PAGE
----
Op-EdOpinion

WILLIAMS: Guilt?

I’ve always enjoyed observing the unique behaviors of children. With them, what you see is what you get. They present an unvarnished, no-excuse look at human behavior and become genuinely interesting when they are old enough to understand the difference between right and wrong. Their cleanup after doing something they know (and you know) to be wrong can be creative and amusing. Most amusing are their efforts to pretend they are blameless or that your interpretation of reality is faulty or that what you see did not really happen. This behavior may be amusing in a child, but in adults, or as characteristic of a political system, an element of society, or an organizational structure, this behavior is abhorrent and inexcusable.

We witness this inexcusable conduct in the historical revisionism of the Republican Party. From them we learn that America’s “original sin” of RACISM and brutal violence against people of color was and continues to be a figment of our imagination. Like the child, but with the animus of white-hot racism, racist revisionist would have you believe that what we’ve seen, experienced, and know to be true didn’t happen or was misunderstood.

Any argument against this revisionism is considered “critical race theory” and is considered invalid. But REAL history is on our side! With the exception of humans who were kidnapped from Africa to perform “free” labor, whether openly articulated or not, Northern Europeans invaded this land with the intent to establish a racially exclusive enclave. Without a self-serving purpose for whites, people of color were expendable, as was their history, and the elimination of both was/is pro forma.

The history of America’s systemic violence toward people of color, even if only to eliminate an immediate or situational “problem,” is well-documented. Some of the most egregious events:

Wounded Knee (S.D.) Massacre (Dec. 29, 1890) — Over 300 (mostly unarmed) men, women, and children of the Lakota tribe killed by U.S. Cavalry.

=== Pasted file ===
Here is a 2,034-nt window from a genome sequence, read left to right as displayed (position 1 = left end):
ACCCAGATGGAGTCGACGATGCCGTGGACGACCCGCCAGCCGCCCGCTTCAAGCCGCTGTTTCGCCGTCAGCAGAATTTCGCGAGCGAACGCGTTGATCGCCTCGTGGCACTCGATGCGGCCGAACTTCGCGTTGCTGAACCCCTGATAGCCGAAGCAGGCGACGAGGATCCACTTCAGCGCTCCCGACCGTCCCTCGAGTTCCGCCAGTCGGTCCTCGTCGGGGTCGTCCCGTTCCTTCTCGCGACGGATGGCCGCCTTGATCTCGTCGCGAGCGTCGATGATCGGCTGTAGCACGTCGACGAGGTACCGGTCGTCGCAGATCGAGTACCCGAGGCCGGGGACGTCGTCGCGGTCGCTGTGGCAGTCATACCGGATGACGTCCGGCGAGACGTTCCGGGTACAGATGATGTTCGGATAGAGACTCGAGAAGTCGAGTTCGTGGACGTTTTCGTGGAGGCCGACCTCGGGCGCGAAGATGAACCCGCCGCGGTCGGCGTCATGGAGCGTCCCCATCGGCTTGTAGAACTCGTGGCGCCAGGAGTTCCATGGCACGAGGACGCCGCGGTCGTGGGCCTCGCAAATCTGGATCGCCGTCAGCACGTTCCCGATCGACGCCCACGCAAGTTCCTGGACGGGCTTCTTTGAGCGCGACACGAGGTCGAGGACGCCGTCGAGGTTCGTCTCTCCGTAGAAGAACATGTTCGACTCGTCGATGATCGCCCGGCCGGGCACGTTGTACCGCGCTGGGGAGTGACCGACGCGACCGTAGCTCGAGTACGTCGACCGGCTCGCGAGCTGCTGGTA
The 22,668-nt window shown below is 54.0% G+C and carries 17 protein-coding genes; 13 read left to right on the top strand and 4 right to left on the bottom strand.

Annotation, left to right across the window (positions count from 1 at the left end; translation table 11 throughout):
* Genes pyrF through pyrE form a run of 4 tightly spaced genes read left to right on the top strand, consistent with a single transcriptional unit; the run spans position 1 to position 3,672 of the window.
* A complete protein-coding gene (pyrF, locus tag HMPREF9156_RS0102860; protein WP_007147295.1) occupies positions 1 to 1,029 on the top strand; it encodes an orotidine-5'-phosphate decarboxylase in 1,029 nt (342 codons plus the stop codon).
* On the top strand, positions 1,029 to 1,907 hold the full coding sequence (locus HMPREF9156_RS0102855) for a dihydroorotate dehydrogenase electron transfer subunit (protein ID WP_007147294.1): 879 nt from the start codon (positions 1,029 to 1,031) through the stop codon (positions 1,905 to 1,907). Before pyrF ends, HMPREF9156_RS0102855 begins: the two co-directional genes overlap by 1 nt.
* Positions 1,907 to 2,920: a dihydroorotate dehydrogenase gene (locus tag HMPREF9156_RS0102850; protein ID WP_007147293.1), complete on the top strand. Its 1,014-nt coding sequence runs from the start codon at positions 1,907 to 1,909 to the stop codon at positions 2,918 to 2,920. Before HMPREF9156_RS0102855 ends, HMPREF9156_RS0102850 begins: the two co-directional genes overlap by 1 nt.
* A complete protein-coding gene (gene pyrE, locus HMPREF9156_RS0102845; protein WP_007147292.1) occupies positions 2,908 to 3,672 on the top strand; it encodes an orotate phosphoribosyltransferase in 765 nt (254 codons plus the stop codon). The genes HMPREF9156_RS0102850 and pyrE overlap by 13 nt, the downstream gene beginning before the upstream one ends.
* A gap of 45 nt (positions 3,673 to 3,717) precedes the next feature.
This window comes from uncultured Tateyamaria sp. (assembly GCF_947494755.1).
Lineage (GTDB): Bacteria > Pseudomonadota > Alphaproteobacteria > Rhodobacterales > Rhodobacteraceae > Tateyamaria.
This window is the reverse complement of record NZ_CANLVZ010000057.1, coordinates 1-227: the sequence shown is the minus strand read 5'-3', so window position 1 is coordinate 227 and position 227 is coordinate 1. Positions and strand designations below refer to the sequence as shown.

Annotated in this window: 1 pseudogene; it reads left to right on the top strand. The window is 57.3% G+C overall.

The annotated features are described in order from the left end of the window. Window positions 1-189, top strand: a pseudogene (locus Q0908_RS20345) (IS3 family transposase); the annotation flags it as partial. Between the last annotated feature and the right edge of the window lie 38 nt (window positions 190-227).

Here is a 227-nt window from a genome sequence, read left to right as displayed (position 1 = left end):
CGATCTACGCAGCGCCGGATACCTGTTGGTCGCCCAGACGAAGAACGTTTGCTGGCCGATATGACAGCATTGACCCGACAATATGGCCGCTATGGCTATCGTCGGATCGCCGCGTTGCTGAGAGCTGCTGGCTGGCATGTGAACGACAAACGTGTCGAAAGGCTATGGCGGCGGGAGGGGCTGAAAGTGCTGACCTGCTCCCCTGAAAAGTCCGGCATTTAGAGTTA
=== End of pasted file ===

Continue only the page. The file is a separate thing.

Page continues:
Chinese Exclusion Act (1882) — Congressional immigration law denying Chinese (Asian) immigration into the U.S.

Red Summer (1919) — Across the nation, between April and November, there would be approximately 25 racially-based civil disturbances and instances of mob violence, and 97 recorded lynchings.

1919 Chicago Riot (July 27 – Aug. 3, 1919) — Violence sparked by whites in a beach incident when a Black man on a float crossed an imaginary line. Conflict followed for the next eight days with the loss of 25 Black lives and related property damage.

Elaine, Ark., Massacre (Sept. 30, 1919) — Sharecroppers attempting to organize for higher wages were attacked. Over 200 Black men, women and children were killed. Those attempting to defend themselves were tried criminally.

Tulsa Race Massacre (May 31 – June 1, 1921) — Over 300 Blacks killed and 35 square blocks destroyed. Black Wall Street demolished.

Rosewood, Fla., Massacre (Jan. 1-7, 1923) — Predominately Black town attacked and destroyed by white aggressors. Eyewitnesses estimate up to 150 people, mostly Black, killed.

Immigration Act of 1924 (which included the Asian Exclusion Act and National Origins Act) — Not only did this law ban immigration from the entirety of the Asian Continent, it restricted immigration from southern and eastern Europe.

These events and more — too numerous to count — color the history of our nation. Rather than acknowledging the truths of Nikole Hannah-Jones’ 1619 Project, Republicans and other revisionists vigorously advocate for a 1776 Project which colors the nation’s history in a more favorable light.

Just like Tulsa, where an obvious and deliberate effort to hide the facts of that injustice failed, events cannot be erased from the tablets of time. Revisionists who fear that guilt will promote a movement toward a more equitable society may just be right. The truth will always win!

Williams is president of the National Congress of Black Women.

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